1993, University of California – Irvine
“As a first-generation college student, I knew little about college and knew nothing about engaging in research as an undergraduate. While my parents valued education and encouraged me, my father was born in a concentration camp, with his college plans then sidetracked by the Vietnam War, and my mother grew up humbly in post-war Japan,” Paul Urayama explained as he started describing his college experience. “I really had no one to tell me what I should be doing.”
It was happenstance that in his sophomore year, Paul answered Dr. Bill Heidbrink’s advertisement to work in his laboratory. “That opportunity and the opportunity later to work in the lab of Dr. Gregory Benford changed my life,” Paul would say. Learning to think through problems, to improvise, and to be persistent were attributes of these experiences Dr. Urayama described.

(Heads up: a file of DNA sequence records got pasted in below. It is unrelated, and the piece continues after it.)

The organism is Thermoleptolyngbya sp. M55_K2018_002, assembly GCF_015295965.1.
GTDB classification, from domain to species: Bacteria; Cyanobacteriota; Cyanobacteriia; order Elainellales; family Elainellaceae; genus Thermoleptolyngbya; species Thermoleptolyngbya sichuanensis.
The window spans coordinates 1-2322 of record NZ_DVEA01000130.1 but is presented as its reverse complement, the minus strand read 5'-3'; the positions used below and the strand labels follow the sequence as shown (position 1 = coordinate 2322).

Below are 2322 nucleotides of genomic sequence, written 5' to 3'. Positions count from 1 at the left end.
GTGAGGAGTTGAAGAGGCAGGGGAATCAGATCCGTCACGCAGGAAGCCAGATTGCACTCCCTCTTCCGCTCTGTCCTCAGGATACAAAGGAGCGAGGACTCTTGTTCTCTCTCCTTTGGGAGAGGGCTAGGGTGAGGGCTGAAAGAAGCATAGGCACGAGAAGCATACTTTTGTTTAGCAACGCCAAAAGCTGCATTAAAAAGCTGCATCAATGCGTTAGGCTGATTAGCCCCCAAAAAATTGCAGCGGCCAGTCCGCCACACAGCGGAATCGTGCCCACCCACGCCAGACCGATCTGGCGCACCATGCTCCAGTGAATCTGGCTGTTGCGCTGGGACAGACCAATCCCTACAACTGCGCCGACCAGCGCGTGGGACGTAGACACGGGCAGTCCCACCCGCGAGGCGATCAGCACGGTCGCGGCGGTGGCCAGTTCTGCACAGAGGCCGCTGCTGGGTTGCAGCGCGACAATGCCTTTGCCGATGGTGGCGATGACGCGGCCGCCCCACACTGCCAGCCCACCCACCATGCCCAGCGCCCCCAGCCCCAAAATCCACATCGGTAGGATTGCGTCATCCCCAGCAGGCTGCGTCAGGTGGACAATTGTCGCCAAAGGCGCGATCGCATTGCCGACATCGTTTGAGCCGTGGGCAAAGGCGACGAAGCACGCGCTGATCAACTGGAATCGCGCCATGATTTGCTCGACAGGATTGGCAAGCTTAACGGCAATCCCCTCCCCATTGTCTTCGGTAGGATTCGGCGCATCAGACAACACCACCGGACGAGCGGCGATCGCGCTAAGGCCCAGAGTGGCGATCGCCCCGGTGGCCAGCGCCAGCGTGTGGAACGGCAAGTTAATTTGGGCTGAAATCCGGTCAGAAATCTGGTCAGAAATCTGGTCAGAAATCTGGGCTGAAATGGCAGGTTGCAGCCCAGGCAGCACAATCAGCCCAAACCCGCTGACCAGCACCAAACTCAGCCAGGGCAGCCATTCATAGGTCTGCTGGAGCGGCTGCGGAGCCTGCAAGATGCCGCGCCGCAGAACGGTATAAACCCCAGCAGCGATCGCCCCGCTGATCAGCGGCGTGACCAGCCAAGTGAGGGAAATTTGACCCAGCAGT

Even with these experiences, it was not obvious to Paul that doing research was an actual career possibility, not, at least, until he won the Goldwater in 1993. “Winning was a big deal,” Paul said. “Winning the Goldwater actually helped put me on a path to a PhD in physics at Princeton University.”
Paul has and continues to give back. Today he is a faculty member at Miami University where he has served as the research mentor of over 60 students since 2003, 2 of whom have won Goldwater scholarships. Sixty percent have gone on to doctoral or professional programs in physics, biophysics, pharmacology, biomedical engineering, medicine, public health, and medical physics. He is also now the Goldwater Campus Representative at Miami, seeking out and working with students from across the university. “While I certainly like to see our students win the award, what’s important is that they work through the application. The process is valuable in helping them set a career path, develop critical thinking skills, develop independent ideas and, most importantly, understand their passion for doing research,” Paul said. Dr. Urayama is clearly having an impact.